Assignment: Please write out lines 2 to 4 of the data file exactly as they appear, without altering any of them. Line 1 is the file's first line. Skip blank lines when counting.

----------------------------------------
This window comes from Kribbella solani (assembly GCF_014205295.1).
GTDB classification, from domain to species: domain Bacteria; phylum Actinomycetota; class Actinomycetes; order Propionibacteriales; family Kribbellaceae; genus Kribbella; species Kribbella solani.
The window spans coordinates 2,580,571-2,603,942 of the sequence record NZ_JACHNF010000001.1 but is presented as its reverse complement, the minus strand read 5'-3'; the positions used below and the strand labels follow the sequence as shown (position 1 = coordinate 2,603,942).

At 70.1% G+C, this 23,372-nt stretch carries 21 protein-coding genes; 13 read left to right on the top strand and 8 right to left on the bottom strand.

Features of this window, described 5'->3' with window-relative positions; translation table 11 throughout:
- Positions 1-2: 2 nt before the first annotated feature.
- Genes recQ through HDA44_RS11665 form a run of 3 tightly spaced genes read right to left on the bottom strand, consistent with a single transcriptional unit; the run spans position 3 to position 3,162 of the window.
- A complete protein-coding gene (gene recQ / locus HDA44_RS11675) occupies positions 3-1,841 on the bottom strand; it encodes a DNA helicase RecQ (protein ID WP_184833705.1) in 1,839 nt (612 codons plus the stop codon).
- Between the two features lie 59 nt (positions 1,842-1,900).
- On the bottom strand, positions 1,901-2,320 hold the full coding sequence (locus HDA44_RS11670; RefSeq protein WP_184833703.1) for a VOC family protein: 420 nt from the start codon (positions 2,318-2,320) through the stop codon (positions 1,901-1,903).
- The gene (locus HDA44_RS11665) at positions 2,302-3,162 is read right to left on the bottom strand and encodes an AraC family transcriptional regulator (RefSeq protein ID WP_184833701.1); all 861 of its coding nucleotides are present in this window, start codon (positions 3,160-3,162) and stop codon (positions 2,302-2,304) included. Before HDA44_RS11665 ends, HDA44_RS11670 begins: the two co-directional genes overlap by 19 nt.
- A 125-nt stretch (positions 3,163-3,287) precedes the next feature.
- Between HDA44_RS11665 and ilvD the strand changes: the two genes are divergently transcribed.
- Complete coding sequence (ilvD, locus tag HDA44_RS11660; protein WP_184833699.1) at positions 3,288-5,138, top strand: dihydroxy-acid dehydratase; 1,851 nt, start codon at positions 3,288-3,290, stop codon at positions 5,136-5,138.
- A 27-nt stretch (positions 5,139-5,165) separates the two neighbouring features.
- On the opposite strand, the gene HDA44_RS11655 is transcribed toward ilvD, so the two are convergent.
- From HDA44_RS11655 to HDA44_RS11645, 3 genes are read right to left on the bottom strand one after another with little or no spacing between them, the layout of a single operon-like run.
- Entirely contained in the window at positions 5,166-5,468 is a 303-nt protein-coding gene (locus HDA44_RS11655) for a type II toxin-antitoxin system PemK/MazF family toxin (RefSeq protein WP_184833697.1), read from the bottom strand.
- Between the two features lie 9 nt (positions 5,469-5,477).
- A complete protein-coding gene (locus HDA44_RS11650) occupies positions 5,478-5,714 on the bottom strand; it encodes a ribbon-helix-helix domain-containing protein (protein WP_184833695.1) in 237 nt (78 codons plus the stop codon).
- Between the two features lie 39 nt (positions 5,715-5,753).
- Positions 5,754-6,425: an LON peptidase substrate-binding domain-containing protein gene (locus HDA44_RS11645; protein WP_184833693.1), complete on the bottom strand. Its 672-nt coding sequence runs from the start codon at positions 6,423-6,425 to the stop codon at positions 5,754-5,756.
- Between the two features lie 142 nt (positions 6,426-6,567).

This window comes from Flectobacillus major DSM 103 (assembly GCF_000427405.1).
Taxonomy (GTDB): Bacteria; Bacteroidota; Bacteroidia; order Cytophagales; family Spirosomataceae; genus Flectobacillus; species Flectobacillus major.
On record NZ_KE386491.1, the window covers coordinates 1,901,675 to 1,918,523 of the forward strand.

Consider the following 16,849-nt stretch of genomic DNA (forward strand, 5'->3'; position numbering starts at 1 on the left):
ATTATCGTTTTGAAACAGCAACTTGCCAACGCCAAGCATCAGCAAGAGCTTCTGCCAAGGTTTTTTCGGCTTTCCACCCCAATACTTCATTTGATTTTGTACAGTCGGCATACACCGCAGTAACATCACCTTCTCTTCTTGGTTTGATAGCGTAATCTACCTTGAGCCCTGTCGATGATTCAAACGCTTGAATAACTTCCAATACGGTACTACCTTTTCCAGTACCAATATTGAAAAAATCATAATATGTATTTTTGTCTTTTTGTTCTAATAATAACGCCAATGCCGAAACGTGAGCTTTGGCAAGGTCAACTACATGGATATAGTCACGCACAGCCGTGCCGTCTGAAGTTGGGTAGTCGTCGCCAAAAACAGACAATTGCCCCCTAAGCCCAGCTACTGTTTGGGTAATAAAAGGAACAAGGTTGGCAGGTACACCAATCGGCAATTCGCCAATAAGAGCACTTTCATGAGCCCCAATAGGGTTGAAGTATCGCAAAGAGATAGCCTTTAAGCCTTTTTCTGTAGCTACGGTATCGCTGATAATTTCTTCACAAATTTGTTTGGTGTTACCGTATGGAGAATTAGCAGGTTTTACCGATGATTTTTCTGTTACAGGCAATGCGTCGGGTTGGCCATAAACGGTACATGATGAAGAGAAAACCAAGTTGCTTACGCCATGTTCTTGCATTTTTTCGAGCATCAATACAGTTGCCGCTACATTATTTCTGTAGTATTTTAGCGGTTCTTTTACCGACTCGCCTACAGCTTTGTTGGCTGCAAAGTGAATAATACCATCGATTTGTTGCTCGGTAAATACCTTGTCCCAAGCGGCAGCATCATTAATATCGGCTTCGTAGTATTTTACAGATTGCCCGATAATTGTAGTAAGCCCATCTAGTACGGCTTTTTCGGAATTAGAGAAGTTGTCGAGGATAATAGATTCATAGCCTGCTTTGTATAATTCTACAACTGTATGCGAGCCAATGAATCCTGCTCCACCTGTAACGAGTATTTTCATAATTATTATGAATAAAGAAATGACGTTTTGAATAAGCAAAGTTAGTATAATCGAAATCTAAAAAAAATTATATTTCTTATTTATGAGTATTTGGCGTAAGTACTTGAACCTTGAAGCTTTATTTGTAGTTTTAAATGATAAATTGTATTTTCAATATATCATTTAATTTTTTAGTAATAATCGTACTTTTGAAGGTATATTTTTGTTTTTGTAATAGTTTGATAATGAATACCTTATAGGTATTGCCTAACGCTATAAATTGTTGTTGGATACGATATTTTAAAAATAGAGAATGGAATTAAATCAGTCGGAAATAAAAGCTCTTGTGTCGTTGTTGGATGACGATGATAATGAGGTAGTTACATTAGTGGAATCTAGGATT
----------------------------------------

GTDB classification, from domain to species: domain Bacteria; phylum Actinomycetota; class Actinomycetes; order Propionibacteriales; family Kribbellaceae; genus Kribbella; species Kribbella solani.
The window spans coordinates 2,580,571-2,603,942 of the sequence record NZ_JACHNF010000001.1 but is presented as its reverse complement, the minus strand read 5'-3'; the positions used below and the strand labels follow the sequence as shown (position 1 = coordinate 2,603,942).

At 70.1% G+C, this 23,372-nt stretch carries 21 protein-coding genes; 13 read left to right on the top strand and 8 right to left on the bottom strand.